A faithful friend is a sturdy shelter…. A faithful friend is beyond price.” These words from the Book of Sirach (6:15-16) resonate with all who know the joy of friendship. A good friend is someone I know well, someone who knows me well. A faithful friend is a trusted companion who enriches my life, as I do for my friend.
For Catholics, the Mass is where our relationship with the Lord, who is much more than a true friend, is nurtured and strengthened. The Mass itself is a “faithful friend” because we know it well, and our participation draws us ever deeper into the grace of the Lord. Later this year we will be introduced to a new translation of the prayers of the Mass in the new Roman Missal. Some are wary of this change—perhaps the most significant change in the liturgy since the reformed liturgy was first introduced after the Second Vatican Council. Such change is never easy, but perhaps a better approach might be to welcome the new translation as a new friend about to lead us to a new moment of grace.
The revised Roman Missal will be introduced in parishes on Nov. 27, 2011, the First Sunday of Advent. The occasion offers an unprecedented opportunity for in-depth preparation and thorough catechesis. The new translation reflects more fully the power of the prayers of the Mass, both when we are celebrating Eucharist and also when we are sent forth to “go in peace glorifying the Lord” with our lives.
Over these past 36 years as a priest and bishop, I have celebrated Mass not only in English but also in Spanish and Italian. Often I have been struck by the accuracy of those translations in contrast to our English version. I can appreciate the work that went into the new English translation, knowing that no one translation can completely serve every English-speaking nation. Am I satisfied with every single change in word or phrase? No. But since we will be using an English-language missal that must serve many English-speaking countries around the world, it is helpful to be mindful of the great diversity and nuances of the English language. Indeed the subtle differences in English usage in the United States are a good indication of the fact that there is no such thing as a single, perfect English translation.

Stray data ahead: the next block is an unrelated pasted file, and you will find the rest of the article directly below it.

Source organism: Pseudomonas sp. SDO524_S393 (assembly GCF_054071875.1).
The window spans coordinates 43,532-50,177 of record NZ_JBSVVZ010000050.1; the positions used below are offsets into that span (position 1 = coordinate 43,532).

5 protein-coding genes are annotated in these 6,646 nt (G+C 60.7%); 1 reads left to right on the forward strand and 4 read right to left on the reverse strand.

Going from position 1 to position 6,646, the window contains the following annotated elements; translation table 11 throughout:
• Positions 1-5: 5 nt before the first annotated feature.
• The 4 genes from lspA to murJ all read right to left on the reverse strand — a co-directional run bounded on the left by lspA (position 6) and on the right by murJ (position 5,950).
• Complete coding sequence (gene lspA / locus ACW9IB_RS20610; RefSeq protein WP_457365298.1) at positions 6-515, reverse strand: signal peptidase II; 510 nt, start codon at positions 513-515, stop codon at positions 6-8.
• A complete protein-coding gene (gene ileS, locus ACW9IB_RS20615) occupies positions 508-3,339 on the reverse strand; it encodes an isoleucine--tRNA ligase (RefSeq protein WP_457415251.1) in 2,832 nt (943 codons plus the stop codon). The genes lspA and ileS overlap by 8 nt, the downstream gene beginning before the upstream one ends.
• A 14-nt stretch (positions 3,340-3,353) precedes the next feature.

A Eucharistic Church
The Catholic Church is a eucharistic church. The coming months will be a time to consider again how and why this is so and to come to a new appreciation of the Mass and its prayers. From the very first days when the disciples gathered, “they devoted themselves to the teaching of the apostles and to the communal life, to the breaking of the bread and to the prayers” (Acts 2:42). “Breaking of the bread” refers, of course, to the celebration of the Eucharist. It was probably not until the third and fourth centuries that ritual texts, or formularies, were used for the celebration of Mass. Eucharistic Prayer II (once attributed to St. Hippolytus) probably emerged in the third century, and what we commonly call Eucharistic Prayer I (or the Roman Canon) more than likely emerged in the mid-fourth century. Over the following centuries, local bishops approved set formularies for Mass texts, and many of those texts found their way into the precursors of the Roman Missal for use by the Latin church.
Recent polls suggest that many Catholics do not fully understand the truth that the Eucharist is the sacrament that gives us the real body, blood, soul and divinity of Jesus Christ. The newly revised Missal provides an opportunity to consider this and other truths of the Catholic faith.
The timing is propitious. When the Sacramentary was first published in English some 40 years ago, there were fewer ways to communicate instantly than there are today with smartphones, tablets and a plethora of computers. This development puts us far along the path in helping to prepare better for the reception of the newly revised Roman Missal. During the time of liturgical reforms following the Second Vatican Council, catechesis was inconsistent and not always sufficient to prepare the church for what was being introduced. Today, catechesis is not limited to the Sunday homily or faith formation classes. Two outstanding Web sites offer excellent resources online, through download or for purchase.